^ proposing quarry reclamation laws : State Senator Mike Rush (in black sweater)
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Like a candidate seeking election, the West Roxbury Quarry held a kind of meet and greet last night at St. Stephen’s Church on Washington Street. Into the church’s downstairs meeting room, where posters for the parish’s AA meetings hang on the wall, two Quarry people — including Laura Lorusso Peterson, of the long-owning Lorusso family — spoke to members of the West Roxbury Civic association (with old friend Larry Boran at the head table) and took questions from about 75 people, standing room only.
The message : the Lorussos want to drill for another 20 years, and they want to fill the Quarry’s huge hole even as they continue to drill. And to fill it, so it seems, with dirt that many local residents consider contaminated, even if recently changed state regulations don’t.
The Quarry people talked reclamation; but local State Senator Mike Rush, hard as a cinder block, noted that “what I’m hearing isn’t about reclamation, it’s about extra operations.”
Was he right ? It wasn’t easy to tell. Most of the conversation was about fill ; lines of dump trucks trafficking Centre Street, unregulated fill, noise, dust, pedestrians at risk.
At this point State Representative Angelo Scaccia, elected from the District immediately to the Quarry’s east, entered the room and took his seat. Scaccia said not a word; his colleague Ed Coppinger, did the talking, Mike Rush and City Councillor Matt O’Malley too; both constantly nodded toward Scaccia as they spoke, as if seeking his blessing on the content of their conversations. (Perhaps justly, because Scaccia has sat in the House for over 40 years and has seen it all.)
Among the stuff Scaccia has seen all of is the Quarry. Noise from Quarry blasting has been an issue since both he and I had a full head of black hair. Dust from the quarry has been an issue that long too. An end to quarry operations has been spoken of since Bobby Orr played hockey. Yet the quarry does not end. It goes on. Today it commands a huge hole in the ground covering about 50 acres of what would have been prime West Roxbury land. If filled in — with dirt that doesn’t harbor chemical contraband — it would command huge money from housing developers who gladly pay $ 200,000 for a buildable house lot.
All of the above was mentioned with cold specificity by Steve Smith, of the West Roxbury Community Council.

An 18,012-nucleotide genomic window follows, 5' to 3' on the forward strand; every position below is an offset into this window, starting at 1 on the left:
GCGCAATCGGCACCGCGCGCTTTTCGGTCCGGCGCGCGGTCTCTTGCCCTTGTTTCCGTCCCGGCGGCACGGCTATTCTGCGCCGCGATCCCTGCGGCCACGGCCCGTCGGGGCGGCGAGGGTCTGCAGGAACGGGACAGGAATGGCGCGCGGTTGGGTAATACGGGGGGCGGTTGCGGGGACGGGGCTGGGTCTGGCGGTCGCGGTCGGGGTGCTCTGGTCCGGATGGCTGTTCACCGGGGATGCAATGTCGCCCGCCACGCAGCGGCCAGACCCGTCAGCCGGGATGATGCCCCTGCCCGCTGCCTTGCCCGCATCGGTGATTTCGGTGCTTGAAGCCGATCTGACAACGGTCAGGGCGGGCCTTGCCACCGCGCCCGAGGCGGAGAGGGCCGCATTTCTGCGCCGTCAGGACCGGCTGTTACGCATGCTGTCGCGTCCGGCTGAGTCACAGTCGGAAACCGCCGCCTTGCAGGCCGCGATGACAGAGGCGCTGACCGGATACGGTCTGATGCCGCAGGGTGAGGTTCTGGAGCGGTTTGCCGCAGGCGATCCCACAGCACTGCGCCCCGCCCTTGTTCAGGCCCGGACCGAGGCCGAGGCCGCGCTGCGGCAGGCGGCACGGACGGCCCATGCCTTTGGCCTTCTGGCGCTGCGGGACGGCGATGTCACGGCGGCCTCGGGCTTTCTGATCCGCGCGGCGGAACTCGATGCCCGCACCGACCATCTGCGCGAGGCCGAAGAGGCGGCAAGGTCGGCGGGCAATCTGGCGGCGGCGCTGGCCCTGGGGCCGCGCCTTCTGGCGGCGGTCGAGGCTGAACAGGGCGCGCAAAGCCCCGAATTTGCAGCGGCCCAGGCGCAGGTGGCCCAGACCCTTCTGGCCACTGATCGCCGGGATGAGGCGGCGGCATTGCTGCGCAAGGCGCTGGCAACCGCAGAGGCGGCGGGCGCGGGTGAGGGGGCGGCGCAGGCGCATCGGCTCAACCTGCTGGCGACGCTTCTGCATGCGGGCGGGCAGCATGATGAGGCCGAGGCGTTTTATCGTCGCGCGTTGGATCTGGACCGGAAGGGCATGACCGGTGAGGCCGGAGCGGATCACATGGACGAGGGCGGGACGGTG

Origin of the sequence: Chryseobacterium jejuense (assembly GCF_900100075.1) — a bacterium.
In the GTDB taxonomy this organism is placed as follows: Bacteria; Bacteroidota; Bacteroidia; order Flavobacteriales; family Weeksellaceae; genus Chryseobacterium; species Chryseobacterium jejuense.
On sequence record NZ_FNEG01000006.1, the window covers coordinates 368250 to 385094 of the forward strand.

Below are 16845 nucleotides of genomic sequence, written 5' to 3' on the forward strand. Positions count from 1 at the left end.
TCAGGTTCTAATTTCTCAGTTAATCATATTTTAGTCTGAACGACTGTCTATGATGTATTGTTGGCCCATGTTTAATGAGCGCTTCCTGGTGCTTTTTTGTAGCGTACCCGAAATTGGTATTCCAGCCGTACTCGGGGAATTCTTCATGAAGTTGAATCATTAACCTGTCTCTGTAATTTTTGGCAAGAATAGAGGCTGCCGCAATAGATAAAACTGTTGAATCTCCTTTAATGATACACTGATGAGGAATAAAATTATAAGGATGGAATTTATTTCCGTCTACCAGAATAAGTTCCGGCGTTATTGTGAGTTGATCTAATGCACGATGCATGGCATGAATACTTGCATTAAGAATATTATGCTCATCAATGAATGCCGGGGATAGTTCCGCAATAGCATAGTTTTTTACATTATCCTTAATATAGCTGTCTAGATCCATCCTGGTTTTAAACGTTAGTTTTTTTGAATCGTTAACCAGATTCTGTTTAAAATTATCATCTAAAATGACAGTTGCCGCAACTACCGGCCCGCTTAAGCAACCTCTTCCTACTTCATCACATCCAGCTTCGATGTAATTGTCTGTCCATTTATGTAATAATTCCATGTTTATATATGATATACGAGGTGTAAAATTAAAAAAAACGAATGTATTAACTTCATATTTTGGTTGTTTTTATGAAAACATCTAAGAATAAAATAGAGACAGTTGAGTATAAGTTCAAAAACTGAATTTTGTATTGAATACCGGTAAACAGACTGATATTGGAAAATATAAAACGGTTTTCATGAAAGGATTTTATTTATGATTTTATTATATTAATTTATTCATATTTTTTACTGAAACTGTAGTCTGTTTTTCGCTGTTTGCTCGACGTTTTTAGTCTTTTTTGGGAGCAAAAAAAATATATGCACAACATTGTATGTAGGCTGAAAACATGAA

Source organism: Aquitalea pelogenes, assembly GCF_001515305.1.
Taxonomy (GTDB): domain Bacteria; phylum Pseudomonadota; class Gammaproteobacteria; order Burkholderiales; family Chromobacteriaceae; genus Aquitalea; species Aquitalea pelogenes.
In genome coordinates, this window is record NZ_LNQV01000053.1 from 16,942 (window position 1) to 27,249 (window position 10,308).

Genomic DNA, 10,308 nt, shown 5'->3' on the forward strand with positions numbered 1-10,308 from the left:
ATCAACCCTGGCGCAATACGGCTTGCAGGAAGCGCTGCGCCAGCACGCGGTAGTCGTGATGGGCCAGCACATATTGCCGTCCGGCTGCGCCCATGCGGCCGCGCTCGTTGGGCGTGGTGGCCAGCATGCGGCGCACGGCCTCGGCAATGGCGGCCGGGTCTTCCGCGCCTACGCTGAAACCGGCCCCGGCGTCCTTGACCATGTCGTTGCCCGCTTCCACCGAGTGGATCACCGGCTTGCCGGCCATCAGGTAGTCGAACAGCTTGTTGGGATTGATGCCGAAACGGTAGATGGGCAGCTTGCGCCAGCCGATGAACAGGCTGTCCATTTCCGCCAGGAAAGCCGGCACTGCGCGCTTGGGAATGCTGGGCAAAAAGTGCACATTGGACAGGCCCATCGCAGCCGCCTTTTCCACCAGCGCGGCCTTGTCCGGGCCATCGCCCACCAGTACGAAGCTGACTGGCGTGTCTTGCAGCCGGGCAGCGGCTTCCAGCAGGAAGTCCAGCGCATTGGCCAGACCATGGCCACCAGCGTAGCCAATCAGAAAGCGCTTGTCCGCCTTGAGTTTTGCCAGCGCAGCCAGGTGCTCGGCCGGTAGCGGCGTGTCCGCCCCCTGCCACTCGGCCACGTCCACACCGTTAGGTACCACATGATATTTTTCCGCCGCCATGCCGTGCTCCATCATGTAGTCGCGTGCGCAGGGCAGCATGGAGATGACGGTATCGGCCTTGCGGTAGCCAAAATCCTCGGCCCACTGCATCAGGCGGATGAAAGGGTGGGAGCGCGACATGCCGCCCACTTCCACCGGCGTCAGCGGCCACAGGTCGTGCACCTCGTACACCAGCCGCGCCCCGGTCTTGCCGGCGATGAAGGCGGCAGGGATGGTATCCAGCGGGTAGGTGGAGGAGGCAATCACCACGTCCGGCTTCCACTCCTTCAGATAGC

Much else was said, with icy specificity, by people who face the Quarry up front : that the trees along Centre Street have all died of dust; that the blasting draws ever nearer to houses along its perimeter; that the Lorussos can’t be trusted because all of their previous promises haven’t been kept; and so on. Someone even suggested that there would be fill brought in from the Everett casino project, fill very contaminated indeed.
That was scary and raised all kinds of issues that none of the elected officials in the room chose to touch.
^ the Quarry’s Laura Lorusso Peterson meets and greets
Laura Lorusso Peterson offered to pay $ 50,000 a year to “the community” as mitigation. Some scoffed ; asked one man standing on the opposite side of the hall, “are we really ready to sell West Roxbury that cheaply ?”
Peterson offered a “90 day moratorium” on bringing in new fill. “We can bring in fill whenever we like,” she said, ‘but we don ‘t want to do that. We want to give the community a chance to work out an agreement with us.”
^ proposals to slow the fill : State Rep ed Coppinger and City Councillor Matt O’Malley
City Councillor Matt O’Malley wasn’t having it. “I’ve sponsored an amendment to our zoning code,’ he said, “All twelve of my colleagues have signed it. It will require that you seek community approval, then full neighborhood approval, then a zoning board of appeal hearing.” He then added : “i’m not trying to stop what you’re doing, just to assure a proper process.”
Many Americans complain of bureaucracy and red tape as it is, much less of new red tape. Not the people in the St Stephen’s room, however. This was a night to celebrate red tape.
Sensing the theme, Senator Rush took the floor to deliver an almost five minute speech on Massachusetts’s lack of laws governing quarry reclamation. He said that he would introduce extensive legislation to govern it and outlined his proposals. Applause was his, and more applause.
There was no mention in Rush’s speech of the taxpayer cost to hire people to monitor and enforce the new laws; but it sounded good, especially when Rush noted that “other states have quarry reclamation laws, so should we !”
As the cliche has it : “there oughta be a law.”
The meeting continued well past two hours long, but the theme of it was fully established in its first hour. There would be a new law, maybe or maybe not enforceable. City Zoning would acquire an additional layer of obstacle. The neighbors would continue to live with the Quarry, like it or not. New fill would be withheld for a time — but maybe not. And the blasting and drilling would continue for another twenty years.
And there would be a study committee formed.
Perhaps Angelo Scaccia summed it up best : “Michael, they talk fill, but they want to drill. This isn’t about reclamation at all. Same old.”
—- Mike Freedberg / Here and Sphere
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